Until the day I almost burned my house down. The jar was so hot that the glass broke, and the burning wax began to burn my coffee table. But I still don't want to throw away that much wax.
So here's a tip that I came up with. When the candle begins to get low, put the candle in an oven safe baking pan that has about 1/2 inch of water in the bottom. If the candle should break, the glass and wax will be contained within the baker and the water would immediately extinguish whatever fire may still be burning.
As a side note, if you would rather follow the directions, but still hate the thought of throwing that much wax away, take a knife and gently break up the remaining wax into small bits. Take some sort of mesh, like tulle, place the wax bits on top of the mesh and tie it up so that it looks like those wedding favors that are so popular. Or put them in closets, drawers, cabinets, etc for a lovely scent when you open the doors/drawers. Or save them to use for a wedding or baby shower or even a birthday.
By aprilcotton from Aurora, CO
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I put the burnt down candle in the freezer and freeze it then I chip the wax out of it and put it in a wax melter,works as good a wax chips.
I save the small empty tea candles. When the scented candles are done I save them and buy wicks. At a later time, I melt the scented wax down and place the new wicks, cut short, into the tea candle holders and have scented small candles to place in small cut crystal jars to enjoy! I also use the warmers to place expensive scented candles out or no fragrance candles and add cinnamon, vanilla, cloves or other nice spices directly into the wax.
I never give candles as gifts, and I don't use them myself ever since this exact scenario happened in a local neighborhood. A candle burnt to the bottom, the glass broke, the curtains ignited, and the entire house burnt. The lady forgot about the candle. I can imagine this happens very easily, as one cannot babysit a candle from start to finish without distractions. Now, I use battery operated scented candles.
Thriftiness is important but not to the point of breaking glass and getting wax melting all over. Putting a water pan under it detracts from the atmosphere the candle is to make. The small jar candle can be recycled by putting a small candles in the middle of the jar. This works better and is safer. The little candles are relatively inexpensive and come in all scents to so one can match the scent with the original if that is desired. This method also works well in large candles such as cylinders and balls which end up with a "well" when they burn. Put a smaller candle in the well to continue using the candle and have atmosphere.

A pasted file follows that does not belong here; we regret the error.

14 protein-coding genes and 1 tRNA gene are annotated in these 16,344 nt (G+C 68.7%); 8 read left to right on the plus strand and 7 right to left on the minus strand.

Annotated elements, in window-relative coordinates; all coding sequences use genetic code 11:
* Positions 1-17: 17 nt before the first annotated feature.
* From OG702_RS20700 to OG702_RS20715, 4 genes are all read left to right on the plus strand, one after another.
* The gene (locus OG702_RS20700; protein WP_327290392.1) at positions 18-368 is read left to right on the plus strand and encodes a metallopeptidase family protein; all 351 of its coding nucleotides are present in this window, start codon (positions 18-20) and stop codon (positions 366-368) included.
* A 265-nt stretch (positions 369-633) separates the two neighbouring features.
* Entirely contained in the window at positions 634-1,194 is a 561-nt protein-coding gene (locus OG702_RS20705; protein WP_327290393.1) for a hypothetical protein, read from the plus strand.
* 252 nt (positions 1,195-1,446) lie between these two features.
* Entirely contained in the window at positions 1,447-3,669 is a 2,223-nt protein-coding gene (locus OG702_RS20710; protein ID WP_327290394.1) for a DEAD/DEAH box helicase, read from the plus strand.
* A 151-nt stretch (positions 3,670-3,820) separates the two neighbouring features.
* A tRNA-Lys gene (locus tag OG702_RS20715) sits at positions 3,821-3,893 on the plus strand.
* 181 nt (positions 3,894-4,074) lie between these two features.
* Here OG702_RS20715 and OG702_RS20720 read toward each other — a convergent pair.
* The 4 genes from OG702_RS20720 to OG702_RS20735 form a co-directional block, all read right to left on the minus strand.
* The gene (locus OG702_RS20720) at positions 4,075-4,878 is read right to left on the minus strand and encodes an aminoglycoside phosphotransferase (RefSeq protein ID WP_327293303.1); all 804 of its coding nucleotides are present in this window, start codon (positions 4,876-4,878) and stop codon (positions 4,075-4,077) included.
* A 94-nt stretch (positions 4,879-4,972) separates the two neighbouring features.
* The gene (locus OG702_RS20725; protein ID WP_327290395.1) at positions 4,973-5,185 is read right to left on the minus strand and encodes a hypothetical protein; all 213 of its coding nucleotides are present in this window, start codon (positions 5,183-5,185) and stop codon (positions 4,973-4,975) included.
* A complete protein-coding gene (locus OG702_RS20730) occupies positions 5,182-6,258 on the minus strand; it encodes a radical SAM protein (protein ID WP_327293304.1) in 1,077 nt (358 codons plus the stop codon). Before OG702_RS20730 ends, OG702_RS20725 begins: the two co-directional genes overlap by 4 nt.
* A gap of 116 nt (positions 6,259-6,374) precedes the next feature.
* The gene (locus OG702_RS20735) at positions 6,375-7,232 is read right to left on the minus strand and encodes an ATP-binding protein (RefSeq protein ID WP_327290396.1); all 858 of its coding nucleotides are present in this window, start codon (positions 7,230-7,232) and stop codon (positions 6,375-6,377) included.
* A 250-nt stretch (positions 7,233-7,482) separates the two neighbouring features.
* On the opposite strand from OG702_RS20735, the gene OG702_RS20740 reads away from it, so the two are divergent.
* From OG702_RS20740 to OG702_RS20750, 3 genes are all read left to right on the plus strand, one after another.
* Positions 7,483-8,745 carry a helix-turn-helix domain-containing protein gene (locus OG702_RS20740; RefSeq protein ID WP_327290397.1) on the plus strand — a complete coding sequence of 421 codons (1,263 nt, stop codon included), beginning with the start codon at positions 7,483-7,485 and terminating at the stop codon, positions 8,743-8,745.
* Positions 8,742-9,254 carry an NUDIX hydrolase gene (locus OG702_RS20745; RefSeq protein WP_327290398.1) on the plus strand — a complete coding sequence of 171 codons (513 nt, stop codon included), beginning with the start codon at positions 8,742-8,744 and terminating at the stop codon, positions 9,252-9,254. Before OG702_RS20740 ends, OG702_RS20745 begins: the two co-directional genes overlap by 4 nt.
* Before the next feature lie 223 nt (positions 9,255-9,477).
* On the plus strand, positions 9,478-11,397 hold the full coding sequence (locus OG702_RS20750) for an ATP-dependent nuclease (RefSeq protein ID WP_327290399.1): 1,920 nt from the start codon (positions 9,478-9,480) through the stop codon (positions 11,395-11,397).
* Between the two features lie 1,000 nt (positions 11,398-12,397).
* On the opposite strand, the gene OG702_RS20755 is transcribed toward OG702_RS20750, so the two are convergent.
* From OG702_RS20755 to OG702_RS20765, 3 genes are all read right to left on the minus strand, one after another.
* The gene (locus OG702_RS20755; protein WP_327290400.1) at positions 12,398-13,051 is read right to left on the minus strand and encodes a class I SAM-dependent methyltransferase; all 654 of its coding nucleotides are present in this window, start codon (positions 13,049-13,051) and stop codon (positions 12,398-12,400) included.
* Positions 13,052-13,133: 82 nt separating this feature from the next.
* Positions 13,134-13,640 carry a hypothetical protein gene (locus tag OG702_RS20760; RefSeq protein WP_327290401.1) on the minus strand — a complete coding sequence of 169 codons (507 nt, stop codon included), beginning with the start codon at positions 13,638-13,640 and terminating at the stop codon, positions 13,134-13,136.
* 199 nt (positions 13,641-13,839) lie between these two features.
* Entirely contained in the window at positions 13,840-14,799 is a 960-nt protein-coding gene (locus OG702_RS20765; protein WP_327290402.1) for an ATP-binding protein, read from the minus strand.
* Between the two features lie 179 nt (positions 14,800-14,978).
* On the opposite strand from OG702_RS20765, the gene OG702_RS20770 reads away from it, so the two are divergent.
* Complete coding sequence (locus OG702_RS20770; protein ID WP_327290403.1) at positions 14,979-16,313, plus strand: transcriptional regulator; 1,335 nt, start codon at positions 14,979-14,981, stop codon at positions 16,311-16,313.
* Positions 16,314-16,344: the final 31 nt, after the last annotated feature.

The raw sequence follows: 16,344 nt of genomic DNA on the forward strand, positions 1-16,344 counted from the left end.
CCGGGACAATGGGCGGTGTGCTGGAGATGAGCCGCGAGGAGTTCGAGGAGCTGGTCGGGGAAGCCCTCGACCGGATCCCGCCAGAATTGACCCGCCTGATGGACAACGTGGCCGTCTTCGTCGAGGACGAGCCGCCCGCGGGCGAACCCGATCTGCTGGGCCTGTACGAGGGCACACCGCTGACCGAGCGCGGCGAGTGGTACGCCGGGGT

I also hate wasting the wax left in the jar. But, I am very Leary of fires so I purchased one of the candle heaters. Now after the wax gets down I set the jar on that and it gives off the scent but controls the heat. Much safer.
For those of you who have fireplaces, or fire pits, take the empty cardboard rolls from toilet paper or paper towels, pack them with dryer lint, and dip them in melted wax and let dry. They make great fire starters or mini fire logs.
Loved your tips! I hate wasting all the left over wax. You Go Girl! Thanks for taking the time to pass it on. Hugs.
What I have always done, was put the whole candle holder into very hot soapy water. When the water has cooled enough for you to put your hands in, the remaining of the candle will slide out easily!
It must be the brand of candle because I don't have a problem with left over wax. My candles burn all the way down. I love candles even thou tarts are becoming very popular in my area. With tarts you have a cord and I like being able to put my candle where there is no plug in. I also like to see the flame.
These tips from Aprilcotton are dangerous!
Instead, use either a mug warmer, or even better a candle warmer ($5 at Wal Mart, may find it cheaper elsewhere) to use up the last of the wax. I don't even light my candles. I put them on a candle warmer and they last for many months. I have some on now that I've had for over a year and they still smell nice.
And so much safer than melting on the stove or using a knife to break up in the jar.
We have a wood burner to help lower heating costs on really cold days. We fill paper egg cartons with pine needles and dryer lint then pour melted candle wax into the carton. After the wax sets up, I cut the sections of the carton apart and use them for fire starters. Every bit of the candle is used!
Putting the candle into the freezer for a while makes it much easier to get out the small bit of wax that's left after the wick is all burned up. Save all the bits and pieces, put them into something else with a wick and you have a new candle at no cost, except for your time and a new wick.
Another way to use all the wax is to put the candle, unlit, on a coffee mug warmer. It will still smell nice.
While this may sound like an ad. I'm really just trying to help. Mia Bella candles from Scent-Sations are made from all natural ingredients and burn totally clean on the sides to the end. No wasted wax. Since I began burning these I find I save so much money just in the wax I don't have to throw away.
When burning a candle on my mantle, it is in a rather old, deep Pyrex dish. When it burns too low, I let it sit for a few days, use my Mom's OLD paring knife, chip out wax, put new wick in another glass jar and when close to full, add one square of fragrance [Michael's store - 99¢ for 4 squares], put on a cup warmer [as one would have on your office desk to keep coffee hot], keep it in the room I'm in and let all blend.
In the spring or summer, you can also leave them out in the sun for the wax to soften, and it's easier to get the wax out. Then get another wick, put the wax in a smaller container, and you have a new candle! :-)
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